Our second table expands the first to show utility for various combinations of shirts and hamburgers. Thus, one shirt and three hamburgers give 32 utils of satisfaction (because 11 utils from shirts plus 21 utils from hamburgers equals 32 utils). The person gets the same level of satisfaction from five shirts and no hamburgers. The person whose wants are described in this table should find these two combinations of equal value, or, to anticipate a term, he will be indifferent between them.



. 


32 
40 
47 
53 
58 
62 

31 
39 
46 
52 
57 
61 

27 
35 
42 
48 
53 
57 

20 
28 
35 
41 
46 
50 

11 
19 
26 
32 
37 
41 

0 
8 
15 
21 
26 
30 
. 






. 
Number of Hamburgers 
The consumer wants to get as much utility as possible, but a budget constraint limits him. In the table above the budget constraint is drawn so that the person can have only five items. Looking at all combinations possible, that is, to the left of the budget constraint (the numbers in red), you should see that the combination three shirts and two hamburgers maximizes utility. This combination yields 42 utils and no other combination that is allowed by the budget constraint gives more.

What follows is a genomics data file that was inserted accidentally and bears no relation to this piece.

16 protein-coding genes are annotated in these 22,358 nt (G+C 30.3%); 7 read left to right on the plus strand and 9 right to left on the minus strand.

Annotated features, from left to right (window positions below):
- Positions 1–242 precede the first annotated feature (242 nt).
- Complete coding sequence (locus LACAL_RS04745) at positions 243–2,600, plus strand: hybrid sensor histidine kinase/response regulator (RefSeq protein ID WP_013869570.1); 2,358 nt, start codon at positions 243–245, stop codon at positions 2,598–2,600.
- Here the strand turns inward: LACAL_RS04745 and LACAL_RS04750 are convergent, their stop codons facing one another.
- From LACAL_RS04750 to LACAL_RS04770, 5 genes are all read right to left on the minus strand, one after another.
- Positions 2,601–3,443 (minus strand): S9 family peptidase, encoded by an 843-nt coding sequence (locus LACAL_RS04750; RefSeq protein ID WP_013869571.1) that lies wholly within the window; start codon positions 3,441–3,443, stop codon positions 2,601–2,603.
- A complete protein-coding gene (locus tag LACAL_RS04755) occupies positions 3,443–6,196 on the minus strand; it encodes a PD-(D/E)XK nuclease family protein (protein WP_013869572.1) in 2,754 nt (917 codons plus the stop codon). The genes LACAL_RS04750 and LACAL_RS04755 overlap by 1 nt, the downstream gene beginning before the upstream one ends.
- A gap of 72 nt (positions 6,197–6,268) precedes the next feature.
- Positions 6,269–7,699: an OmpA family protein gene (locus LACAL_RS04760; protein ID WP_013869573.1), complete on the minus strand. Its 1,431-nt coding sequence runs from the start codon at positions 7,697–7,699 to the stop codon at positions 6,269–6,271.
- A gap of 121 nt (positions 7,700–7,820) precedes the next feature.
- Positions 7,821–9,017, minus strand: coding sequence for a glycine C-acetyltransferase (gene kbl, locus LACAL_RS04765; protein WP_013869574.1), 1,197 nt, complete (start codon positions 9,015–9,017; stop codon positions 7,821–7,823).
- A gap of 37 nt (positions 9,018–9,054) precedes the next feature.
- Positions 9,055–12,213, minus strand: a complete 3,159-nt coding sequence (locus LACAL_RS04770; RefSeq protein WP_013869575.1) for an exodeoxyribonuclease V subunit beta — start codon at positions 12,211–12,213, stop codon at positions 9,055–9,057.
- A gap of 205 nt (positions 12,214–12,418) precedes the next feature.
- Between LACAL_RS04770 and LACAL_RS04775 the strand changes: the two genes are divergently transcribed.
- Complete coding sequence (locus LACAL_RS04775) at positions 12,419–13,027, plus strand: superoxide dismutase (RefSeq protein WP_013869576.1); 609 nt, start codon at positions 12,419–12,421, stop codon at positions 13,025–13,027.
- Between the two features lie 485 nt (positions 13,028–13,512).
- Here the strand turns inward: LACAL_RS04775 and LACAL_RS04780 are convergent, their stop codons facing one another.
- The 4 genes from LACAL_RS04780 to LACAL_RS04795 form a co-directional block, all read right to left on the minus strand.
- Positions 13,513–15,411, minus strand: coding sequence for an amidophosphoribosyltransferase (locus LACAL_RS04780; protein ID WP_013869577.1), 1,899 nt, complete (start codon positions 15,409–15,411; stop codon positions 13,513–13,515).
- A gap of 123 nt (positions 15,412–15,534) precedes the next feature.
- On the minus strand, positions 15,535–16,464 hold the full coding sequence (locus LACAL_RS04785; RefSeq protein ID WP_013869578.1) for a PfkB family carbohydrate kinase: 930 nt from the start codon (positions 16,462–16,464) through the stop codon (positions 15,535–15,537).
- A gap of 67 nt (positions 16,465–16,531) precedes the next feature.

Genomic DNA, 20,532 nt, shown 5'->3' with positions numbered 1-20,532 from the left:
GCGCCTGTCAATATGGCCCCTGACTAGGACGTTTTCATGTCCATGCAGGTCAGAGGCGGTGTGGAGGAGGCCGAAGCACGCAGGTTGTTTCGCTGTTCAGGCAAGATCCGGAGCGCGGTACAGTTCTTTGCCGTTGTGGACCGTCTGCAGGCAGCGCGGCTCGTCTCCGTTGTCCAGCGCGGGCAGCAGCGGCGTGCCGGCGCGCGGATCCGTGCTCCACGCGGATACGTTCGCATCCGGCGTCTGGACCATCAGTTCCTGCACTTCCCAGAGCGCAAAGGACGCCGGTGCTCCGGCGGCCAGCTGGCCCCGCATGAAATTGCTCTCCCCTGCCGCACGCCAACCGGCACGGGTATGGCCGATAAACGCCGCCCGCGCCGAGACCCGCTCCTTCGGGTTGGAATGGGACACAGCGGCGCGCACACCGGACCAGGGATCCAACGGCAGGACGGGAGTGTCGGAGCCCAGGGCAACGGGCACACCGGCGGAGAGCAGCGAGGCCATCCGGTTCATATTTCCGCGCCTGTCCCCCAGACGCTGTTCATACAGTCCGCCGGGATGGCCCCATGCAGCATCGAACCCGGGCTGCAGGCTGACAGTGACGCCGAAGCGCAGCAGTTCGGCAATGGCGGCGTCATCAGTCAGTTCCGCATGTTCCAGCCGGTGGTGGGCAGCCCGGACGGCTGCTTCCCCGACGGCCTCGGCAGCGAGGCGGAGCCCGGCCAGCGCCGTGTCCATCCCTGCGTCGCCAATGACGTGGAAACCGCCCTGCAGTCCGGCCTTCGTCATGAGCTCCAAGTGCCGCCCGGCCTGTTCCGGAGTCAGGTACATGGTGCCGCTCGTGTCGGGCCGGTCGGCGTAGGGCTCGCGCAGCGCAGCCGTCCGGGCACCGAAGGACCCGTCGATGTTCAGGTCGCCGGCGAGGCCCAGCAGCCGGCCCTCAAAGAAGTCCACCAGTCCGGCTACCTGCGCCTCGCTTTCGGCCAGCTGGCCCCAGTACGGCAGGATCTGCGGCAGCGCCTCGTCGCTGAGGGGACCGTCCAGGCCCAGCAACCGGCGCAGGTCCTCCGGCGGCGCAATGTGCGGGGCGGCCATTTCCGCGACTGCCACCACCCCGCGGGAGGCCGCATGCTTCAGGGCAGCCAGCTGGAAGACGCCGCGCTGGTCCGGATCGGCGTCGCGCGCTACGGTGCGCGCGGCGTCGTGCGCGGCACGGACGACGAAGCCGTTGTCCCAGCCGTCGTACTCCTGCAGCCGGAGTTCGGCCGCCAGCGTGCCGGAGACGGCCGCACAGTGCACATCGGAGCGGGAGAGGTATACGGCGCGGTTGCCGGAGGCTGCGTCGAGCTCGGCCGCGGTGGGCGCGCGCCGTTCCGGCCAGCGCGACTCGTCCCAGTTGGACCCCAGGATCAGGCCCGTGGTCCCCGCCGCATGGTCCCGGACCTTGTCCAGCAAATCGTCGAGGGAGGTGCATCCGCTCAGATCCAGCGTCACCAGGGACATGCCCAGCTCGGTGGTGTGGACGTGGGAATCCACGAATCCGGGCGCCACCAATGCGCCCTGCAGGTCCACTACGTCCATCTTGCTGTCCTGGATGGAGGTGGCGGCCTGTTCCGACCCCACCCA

This simple problem can be solved in another way, with the maximization principle. The advantage of the second solution is that it gives insight into a whole range of problems.